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5 minutes with...

5 Minutes with… Jackson Morton

The co-founder, executive producer and partner of JOJX speaks to LBB’s Addison Capper about growing up around animation, launching JOJX Studio to rep digital artists, and intriguing production benefits brought on by the pandemic

5 Minutes with… Jackson Morton

Jackson Morton is the co-founder, executive producer and partner of US production company JOJX. He and his business partner Joe Care founded the company in 2014, while 2020 saw them launch JOJX Studio, a sister creative shop focused on more digital filmmaking means. 

The launch of JOJX Studio was somewhat of a natural move for Jackson. He grew up around animation due to the fact that his parents were the founders of the animation studio Cucumber and inventors of the iconic Max Headroom character (https://en.wikipedia.org/wiki/Max_Headroom). Jackson saw the uptick in demand for CG and mixed media filmmaking during the pandemic and an opportunity to realise a bit of a life dream of his at the same time.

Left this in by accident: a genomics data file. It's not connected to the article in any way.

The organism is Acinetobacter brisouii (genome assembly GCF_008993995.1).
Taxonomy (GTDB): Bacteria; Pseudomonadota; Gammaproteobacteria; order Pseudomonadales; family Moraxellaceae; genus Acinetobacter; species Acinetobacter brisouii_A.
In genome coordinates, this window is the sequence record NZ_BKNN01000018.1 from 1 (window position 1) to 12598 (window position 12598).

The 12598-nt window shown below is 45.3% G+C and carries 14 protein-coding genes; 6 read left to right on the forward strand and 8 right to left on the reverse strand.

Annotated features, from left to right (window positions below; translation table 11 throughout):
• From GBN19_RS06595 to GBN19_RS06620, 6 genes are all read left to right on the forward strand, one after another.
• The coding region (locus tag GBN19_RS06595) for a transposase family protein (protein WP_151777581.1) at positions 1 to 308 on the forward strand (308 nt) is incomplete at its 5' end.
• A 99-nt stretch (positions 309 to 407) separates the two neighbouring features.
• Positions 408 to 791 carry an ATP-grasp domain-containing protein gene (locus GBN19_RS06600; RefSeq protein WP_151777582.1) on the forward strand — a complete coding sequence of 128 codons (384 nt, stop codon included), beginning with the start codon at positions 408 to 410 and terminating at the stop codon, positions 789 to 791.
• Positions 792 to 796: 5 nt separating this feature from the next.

LBB's Addison Capper chatted with him to find out more.



LBB> You launched JOJX in 2014, but how did you wind up in this industry in the first place? Was it a planned thing or more a happy accident?



Jackson> It was never planned, but both my parents are directors. So I did grow up with an understanding of the industry, there were a lot of highs and lows for them which I always wanted to learn more from. My love for the industry developed a little later, after recognising that the opportunity for creativity is boundless and risks are celebrated.